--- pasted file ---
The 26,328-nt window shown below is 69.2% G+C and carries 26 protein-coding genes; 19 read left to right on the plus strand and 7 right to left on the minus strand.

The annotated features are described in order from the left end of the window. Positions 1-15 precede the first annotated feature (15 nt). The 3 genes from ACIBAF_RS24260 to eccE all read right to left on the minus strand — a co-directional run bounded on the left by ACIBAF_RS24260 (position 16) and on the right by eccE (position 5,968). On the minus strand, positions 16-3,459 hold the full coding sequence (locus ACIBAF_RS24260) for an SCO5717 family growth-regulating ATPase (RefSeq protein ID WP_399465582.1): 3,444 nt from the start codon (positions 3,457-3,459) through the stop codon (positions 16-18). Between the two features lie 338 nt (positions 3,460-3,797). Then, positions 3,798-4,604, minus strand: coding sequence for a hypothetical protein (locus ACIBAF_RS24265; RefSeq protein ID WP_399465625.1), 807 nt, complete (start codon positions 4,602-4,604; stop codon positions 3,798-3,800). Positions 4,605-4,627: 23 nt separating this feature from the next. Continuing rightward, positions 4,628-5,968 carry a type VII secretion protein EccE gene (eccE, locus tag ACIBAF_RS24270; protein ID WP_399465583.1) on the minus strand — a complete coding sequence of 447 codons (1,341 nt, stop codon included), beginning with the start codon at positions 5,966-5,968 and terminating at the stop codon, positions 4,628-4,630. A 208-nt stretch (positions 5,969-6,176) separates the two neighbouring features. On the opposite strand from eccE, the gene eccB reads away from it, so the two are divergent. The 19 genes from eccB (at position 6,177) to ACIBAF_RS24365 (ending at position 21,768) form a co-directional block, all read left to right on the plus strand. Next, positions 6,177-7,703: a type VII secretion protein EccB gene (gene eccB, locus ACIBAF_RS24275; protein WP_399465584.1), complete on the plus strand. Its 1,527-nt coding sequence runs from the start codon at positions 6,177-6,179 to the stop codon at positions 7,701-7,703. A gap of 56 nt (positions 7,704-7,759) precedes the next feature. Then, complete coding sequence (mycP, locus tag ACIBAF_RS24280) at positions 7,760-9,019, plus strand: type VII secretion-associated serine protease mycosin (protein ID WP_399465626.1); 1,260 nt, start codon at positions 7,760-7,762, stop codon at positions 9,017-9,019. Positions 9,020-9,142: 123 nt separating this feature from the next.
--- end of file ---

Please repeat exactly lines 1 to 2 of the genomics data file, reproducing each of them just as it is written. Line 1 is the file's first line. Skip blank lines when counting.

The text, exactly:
The 26,328-nt window shown below is 69.2% G+C and carries 26 protein-coding genes; 19 read left to right on the plus strand and 7 right to left on the minus strand.

The annotated features are described in order from the left end of the window. Positions 1-15 precede the first annotated feature (15 nt). The 3 genes from ACIBAF_RS24260 to eccE all read right to left on the minus strand — a co-directional run bounded on the left by ACIBAF_RS24260 (position 16) and on the right by eccE (position 5,968). On the minus strand, positions 16-3,459 hold the full coding sequence (locus ACIBAF_RS24260) for an SCO5717 family growth-regulating ATPase (RefSeq protein ID WP_399465582.1): 3,444 nt from the start codon (positions 3,457-3,459) through the stop codon (positions 16-18). Between the two features lie 338 nt (positions 3,460-3,797). Then, positions 3,798-4,604, minus strand: coding sequence for a hypothetical protein (locus ACIBAF_RS24265; RefSeq protein ID WP_399465625.1), 807 nt, complete (start codon positions 4,602-4,604; stop codon positions 3,798-3,800). Positions 4,605-4,627: 23 nt separating this feature from the next. Continuing rightward, positions 4,628-5,968 carry a type VII secretion protein EccE gene (eccE, locus tag ACIBAF_RS24270; protein ID WP_399465583.1) on the minus strand — a complete coding sequence of 447 codons (1,341 nt, stop codon included), beginning with the start codon at positions 5,966-5,968 and terminating at the stop codon, positions 4,628-4,630. A 208-nt stretch (positions 5,969-6,176) separates the two neighbouring features. On the opposite strand from eccE, the gene eccB reads away from it, so the two are divergent. The 19 genes from eccB (at position 6,177) to ACIBAF_RS24365 (ending at position 21,768) form a co-directional block, all read left to right on the plus strand. Next, positions 6,177-7,703: a type VII secretion protein EccB gene (gene eccB, locus ACIBAF_RS24275; protein WP_399465584.1), complete on the plus strand. Its 1,527-nt coding sequence runs from the start codon at positions 6,177-6,179 to the stop codon at positions 7,701-7,703. A gap of 56 nt (positions 7,704-7,759) precedes the next feature. Then, complete coding sequence (mycP, locus tag ACIBAF_RS24280) at positions 7,760-9,019, plus strand: type VII secretion-associated serine protease mycosin (protein ID WP_399465626.1); 1,260 nt, start codon at positions 7,760-7,762, stop codon at positions 9,017-9,019. Positions 9,020-9,142: 123 nt separating this feature from the next.